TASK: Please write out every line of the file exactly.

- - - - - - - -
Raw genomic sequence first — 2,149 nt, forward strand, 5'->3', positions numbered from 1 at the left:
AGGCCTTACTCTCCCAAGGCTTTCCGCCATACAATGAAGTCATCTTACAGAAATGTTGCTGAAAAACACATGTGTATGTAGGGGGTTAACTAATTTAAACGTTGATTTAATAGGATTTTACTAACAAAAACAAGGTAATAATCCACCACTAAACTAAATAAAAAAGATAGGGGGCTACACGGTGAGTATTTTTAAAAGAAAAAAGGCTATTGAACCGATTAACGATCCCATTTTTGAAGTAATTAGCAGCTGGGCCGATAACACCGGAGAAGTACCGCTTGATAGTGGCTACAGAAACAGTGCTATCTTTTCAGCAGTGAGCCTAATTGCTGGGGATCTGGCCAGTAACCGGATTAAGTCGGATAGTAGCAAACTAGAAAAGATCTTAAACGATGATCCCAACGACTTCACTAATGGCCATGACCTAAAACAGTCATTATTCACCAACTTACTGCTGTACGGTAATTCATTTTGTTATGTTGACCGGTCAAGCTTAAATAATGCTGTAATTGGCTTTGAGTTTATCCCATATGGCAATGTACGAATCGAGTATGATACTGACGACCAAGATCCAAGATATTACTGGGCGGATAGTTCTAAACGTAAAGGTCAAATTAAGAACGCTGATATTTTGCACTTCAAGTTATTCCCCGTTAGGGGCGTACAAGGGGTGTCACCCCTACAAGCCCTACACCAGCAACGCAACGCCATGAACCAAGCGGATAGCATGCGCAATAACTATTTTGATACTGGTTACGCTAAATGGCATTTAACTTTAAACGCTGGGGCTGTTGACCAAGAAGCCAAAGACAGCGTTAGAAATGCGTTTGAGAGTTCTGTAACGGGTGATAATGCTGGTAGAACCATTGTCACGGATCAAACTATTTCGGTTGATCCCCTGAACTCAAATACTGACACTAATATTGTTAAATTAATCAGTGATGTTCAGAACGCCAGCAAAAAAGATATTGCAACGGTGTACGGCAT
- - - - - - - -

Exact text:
Raw genomic sequence first — 2,149 nt, forward strand, 5'->3', positions numbered from 1 at the left:
AGGCCTTACTCTCCCAAGGCTTTCCGCCATACAATGAAGTCATCTTACAGAAATGTTGCTGAAAAACACATGTGTATGTAGGGGGTTAACTAATTTAAACGTTGATTTAATAGGATTTTACTAACAAAAACAAGGTAATAATCCACCACTAAACTAAATAAAAAAGATAGGGGGCTACACGGTGAGTATTTTTAAAAGAAAAAAGGCTATTGAACCGATTAACGATCCCATTTTTGAAGTAATTAGCAGCTGGGCCGATAACACCGGAGAAGTACCGCTTGATAGTGGCTACAGAAACAGTGCTATCTTTTCAGCAGTGAGCCTAATTGCTGGGGATCTGGCCAGTAACCGGATTAAGTCGGATAGTAGCAAACTAGAAAAGATCTTAAACGATGATCCCAACGACTTCACTAATGGCCATGACCTAAAACAGTCATTATTCACCAACTTACTGCTGTACGGTAATTCATTTTGTTATGTTGACCGGTCAAGCTTAAATAATGCTGTAATTGGCTTTGAGTTTATCCCATATGGCAATGTACGAATCGAGTATGATACTGACGACCAAGATCCAAGATATTACTGGGCGGATAGTTCTAAACGTAAAGGTCAAATTAAGAACGCTGATATTTTGCACTTCAAGTTATTCCCCGTTAGGGGCGTACAAGGGGTGTCACCCCTACAAGCCCTACACCAGCAACGCAACGCCATGAACCAAGCGGATAGCATGCGCAATAACTATTTTGATACTGGTTACGCTAAATGGCATTTAACTTTAAACGCTGGGGCTGTTGACCAAGAAGCCAAAGACAGCGTTAGAAATGCGTTTGAGAGTTCTGTAACGGGTGATAATGCTGGTAGAACCATTGTCACGGATCAAACTATTTCGGTTGATCCCCTGAACTCAAATACTGACACTAATATTGTTAAATTAATCAGTGATGTTCAGAACGCCAGCAAAAAAGATATTGCAACGGTGTACGGCAT